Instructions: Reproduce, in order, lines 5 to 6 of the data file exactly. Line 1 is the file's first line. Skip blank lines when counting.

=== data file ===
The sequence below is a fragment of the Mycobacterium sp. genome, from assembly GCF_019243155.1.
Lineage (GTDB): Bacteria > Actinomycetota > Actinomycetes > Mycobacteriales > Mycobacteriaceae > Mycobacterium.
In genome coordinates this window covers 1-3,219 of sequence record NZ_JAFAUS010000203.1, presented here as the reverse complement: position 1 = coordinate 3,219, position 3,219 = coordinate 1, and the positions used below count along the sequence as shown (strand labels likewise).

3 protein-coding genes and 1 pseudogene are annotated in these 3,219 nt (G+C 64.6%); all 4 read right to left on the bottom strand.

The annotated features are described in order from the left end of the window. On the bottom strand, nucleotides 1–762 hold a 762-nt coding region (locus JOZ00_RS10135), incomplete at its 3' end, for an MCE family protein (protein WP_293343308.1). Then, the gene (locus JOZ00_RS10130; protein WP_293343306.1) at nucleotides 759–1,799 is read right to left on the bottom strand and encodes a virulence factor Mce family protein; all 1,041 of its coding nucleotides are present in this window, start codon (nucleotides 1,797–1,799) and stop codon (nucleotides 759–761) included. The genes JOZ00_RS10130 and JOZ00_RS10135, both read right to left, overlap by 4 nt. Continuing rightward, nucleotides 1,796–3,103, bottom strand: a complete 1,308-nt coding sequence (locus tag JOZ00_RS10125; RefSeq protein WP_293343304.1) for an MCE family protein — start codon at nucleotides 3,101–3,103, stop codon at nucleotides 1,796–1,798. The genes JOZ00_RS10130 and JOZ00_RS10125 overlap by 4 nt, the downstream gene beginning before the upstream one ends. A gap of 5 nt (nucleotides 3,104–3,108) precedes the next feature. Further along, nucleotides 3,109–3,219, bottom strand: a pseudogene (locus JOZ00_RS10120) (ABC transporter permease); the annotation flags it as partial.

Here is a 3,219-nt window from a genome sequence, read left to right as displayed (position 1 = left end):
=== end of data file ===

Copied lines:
The annotated features are described in order from the left end of the window. On the bottom strand, nucleotides 1–762 hold a 762-nt coding region (locus JOZ00_RS10135), incomplete at its 3' end, for an MCE family protein (protein WP_293343308.1). Then, the gene (locus JOZ00_RS10130; protein WP_293343306.1) at nucleotides 759–1,799 is read right to left on the bottom strand and encodes a virulence factor Mce family protein; all 1,041 of its coding nucleotides are present in this window, start codon (nucleotides 1,797–1,799) and stop codon (nucleotides 759–761) included. The genes JOZ00_RS10130 and JOZ00_RS10135, both read right to left, overlap by 4 nt. Continuing rightward, nucleotides 1,796–3,103, bottom strand: a complete 1,308-nt coding sequence (locus tag JOZ00_RS10125; RefSeq protein WP_293343304.1) for an MCE family protein — start codon at nucleotides 3,101–3,103, stop codon at nucleotides 1,796–1,798. The genes JOZ00_RS10130 and JOZ00_RS10125 overlap by 4 nt, the downstream gene beginning before the upstream one ends. A gap of 5 nt (nucleotides 3,104–3,108) precedes the next feature. Further along, nucleotides 3,109–3,219, bottom strand: a pseudogene (locus JOZ00_RS10120) (ABC transporter permease); the annotation flags it as partial.

Here is a 3,219-nt window from a genome sequence, read left to right as displayed (position 1 = left end):